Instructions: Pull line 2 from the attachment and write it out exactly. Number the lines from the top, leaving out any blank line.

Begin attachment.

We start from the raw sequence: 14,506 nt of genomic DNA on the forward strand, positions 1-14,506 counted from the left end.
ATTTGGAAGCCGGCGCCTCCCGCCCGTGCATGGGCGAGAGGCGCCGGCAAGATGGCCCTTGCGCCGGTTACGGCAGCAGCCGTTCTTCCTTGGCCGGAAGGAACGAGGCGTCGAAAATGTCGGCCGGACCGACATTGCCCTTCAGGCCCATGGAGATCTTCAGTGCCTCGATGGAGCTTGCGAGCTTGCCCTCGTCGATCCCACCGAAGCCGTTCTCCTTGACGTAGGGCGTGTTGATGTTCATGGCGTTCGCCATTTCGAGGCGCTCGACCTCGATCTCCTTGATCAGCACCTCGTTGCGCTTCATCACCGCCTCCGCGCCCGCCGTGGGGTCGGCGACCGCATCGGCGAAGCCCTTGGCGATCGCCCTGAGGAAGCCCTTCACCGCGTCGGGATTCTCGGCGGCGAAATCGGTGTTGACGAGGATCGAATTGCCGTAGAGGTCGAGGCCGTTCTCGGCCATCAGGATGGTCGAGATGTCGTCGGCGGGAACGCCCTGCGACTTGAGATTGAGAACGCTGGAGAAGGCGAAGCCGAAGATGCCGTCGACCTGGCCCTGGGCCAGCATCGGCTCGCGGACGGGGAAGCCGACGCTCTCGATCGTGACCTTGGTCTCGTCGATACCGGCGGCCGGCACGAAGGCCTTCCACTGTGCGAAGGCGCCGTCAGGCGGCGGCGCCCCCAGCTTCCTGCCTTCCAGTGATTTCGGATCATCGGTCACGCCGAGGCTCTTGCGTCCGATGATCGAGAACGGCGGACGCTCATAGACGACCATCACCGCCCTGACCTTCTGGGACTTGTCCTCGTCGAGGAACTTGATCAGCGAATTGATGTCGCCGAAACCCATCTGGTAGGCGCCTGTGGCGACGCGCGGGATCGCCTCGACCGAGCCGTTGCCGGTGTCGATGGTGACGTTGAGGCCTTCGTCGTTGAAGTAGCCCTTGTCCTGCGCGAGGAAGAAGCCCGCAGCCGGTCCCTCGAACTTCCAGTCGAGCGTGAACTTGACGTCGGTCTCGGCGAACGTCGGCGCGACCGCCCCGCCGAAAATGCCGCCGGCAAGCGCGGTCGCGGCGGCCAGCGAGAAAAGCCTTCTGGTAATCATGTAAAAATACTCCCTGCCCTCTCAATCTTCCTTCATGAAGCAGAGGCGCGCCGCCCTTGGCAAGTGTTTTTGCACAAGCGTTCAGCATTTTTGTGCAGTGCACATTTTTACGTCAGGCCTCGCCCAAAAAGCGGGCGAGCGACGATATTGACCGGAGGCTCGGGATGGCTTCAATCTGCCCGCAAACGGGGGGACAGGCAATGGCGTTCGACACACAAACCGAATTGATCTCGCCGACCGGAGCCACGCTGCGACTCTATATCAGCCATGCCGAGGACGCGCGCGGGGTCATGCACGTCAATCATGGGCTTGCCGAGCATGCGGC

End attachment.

ATTTGGAAGCCGGCGCCTCCCGCCCGTGCATGGGCGAGAGGCGCCGGCAAGATGGCCCTTGCGCCGGTTACGGCAGCAGCCGTTCTTCCTTGGCCGGAAGGAACGAGGCGTCGAAAATGTCGGCCGGACCGACATTGCCCTTCAGGCCCATGGAGATCTTCAGTGCCTCGATGGAGCTTGCGAGCTTGCCCTCGTCGATCCCACCGAAGCCGTTCTCCTTGACGTAGGGCGTGTTGATGTTCATGGCGTTCGCCATTTCGAGGCGCTCGACCTCGATCTCCTTGATCAGCACCTCGTTGCGCTTCATCACCGCCTCCGCGCCCGCCGTGGGGTCGGCGACCGCATCGGCGAAGCCCTTGGCGATCGCCCTGAGGAAGCCCTTCACCGCGTCGGGATTCTCGGCGGCGAAATCGGTGTTGACGAGGATCGAATTGCCGTAGAGGTCGAGGCCGTTCTCGGCCATCAGGATGGTCGAGATGTCGTCGGCGGGAACGCCCTGCGACTTGAGATTGAGAACGCTGGAGAAGGCGAAGCCGAAGATGCCGTCGACCTGGCCCTGGGCCAGCATCGGCTCGCGGACGGGGAAGCCGACGCTCTCGATCGTGACCTTGGTCTCGTCGATACCGGCGGCCGGCACGAAGGCCTTCCACTGTGCGAAGGCGCCGTCAGGCGGCGGCGCCCCCAGCTTCCTGCCTTCCAGTGATTTCGGATCATCGGTCACGCCGAGGCTCTTGCGTCCGATGATCGAGAACGGCGGACGCTCATAGACGACCATCACCGCCCTGACCTTCTGGGACTTGTCCTCGTCGAGGAACTTGATCAGCGAATTGATGTCGCCGAAACCCATCTGGTAGGCGCCTGTGGCGACGCGCGGGATCGCCTCGACCGAGCCGTTGCCGGTGTCGATGGTGACGTTGAGGCCTTCGTCGTTGAAGTAGCCCTTGTCCTGCGCGAGGAAGAAGCCCGCAGCCGGTCCCTCGAACTTCCAGTCGAGCGTGAACTTGACGTCGGTCTCGGCGAACGTCGGCGCGACCGCCCCGCCGAAAATGCCGCCGGCAAGCGCGGTCGCGGCGGCCAGCGAGAAAAGCCTTCTGGTAATCATGTAAAAATACTCCCTGCCCTCTCAATCTTCCTTCATGAAGCAGAGGCGCGCCGCCCTTGGCAAGTGTTTTTGCACAAGCGTTCAGCATTTTTGTGCAGTGCACATTTTTACGTCAGGCCTCGCCCAAAAAGCGGGCGAGCGACGATATTGACCGGAGGCTCGGGATGGCTTCAATCTGCCCGCAAACGGGGGGACAGGCAATGGCGTTCGACACACAAACCGAATTGATCTCGCCGACCGGAGCCACGCTGCGACTCTATATCAGCCATGCCGAGGACGCGCGCGGGGTCATGCACGTCAATCATGGGCTTGCCGAGCATGCGGC